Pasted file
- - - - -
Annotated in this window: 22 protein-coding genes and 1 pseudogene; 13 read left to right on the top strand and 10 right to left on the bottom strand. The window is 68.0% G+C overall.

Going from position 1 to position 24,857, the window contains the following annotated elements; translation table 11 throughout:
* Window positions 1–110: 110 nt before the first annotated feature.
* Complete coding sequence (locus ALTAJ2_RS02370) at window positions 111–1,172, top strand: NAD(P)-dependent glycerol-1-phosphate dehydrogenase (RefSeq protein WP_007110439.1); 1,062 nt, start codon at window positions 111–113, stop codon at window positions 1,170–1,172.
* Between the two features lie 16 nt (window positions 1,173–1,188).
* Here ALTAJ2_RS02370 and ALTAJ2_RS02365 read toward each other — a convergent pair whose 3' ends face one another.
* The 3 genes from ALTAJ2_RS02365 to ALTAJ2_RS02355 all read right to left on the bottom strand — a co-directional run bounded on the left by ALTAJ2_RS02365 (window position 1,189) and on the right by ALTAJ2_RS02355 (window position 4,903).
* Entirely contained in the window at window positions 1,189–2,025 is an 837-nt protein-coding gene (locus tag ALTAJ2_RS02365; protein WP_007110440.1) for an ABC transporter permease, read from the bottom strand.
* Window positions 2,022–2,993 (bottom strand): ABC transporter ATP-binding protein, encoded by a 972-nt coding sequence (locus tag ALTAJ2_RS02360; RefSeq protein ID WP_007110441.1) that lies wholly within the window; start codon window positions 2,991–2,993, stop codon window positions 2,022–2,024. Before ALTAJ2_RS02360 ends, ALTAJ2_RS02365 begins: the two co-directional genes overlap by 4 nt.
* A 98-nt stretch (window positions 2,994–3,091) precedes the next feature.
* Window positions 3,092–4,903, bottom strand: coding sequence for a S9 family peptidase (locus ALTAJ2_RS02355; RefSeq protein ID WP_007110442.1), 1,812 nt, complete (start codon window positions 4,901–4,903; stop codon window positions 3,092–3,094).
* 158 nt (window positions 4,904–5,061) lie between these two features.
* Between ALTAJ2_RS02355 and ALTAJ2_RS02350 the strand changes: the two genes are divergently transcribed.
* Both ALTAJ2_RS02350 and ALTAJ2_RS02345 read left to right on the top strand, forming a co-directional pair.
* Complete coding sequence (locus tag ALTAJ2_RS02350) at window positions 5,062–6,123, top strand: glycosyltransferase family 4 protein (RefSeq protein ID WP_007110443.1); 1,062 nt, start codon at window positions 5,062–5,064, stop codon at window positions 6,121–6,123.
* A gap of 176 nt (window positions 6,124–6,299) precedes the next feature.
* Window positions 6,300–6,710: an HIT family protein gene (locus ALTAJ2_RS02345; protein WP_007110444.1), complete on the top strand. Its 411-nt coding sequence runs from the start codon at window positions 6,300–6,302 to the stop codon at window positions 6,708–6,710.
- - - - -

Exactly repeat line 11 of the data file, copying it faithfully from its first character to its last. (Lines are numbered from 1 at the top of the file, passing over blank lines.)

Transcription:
* Window positions 3,092–4,903, bottom strand: coding sequence for a S9 family peptidase (locus ALTAJ2_RS02355; RefSeq protein ID WP_007110442.1), 1,812 nt, complete (start codon window positions 4,901–4,903; stop codon window positions 3,092–3,094).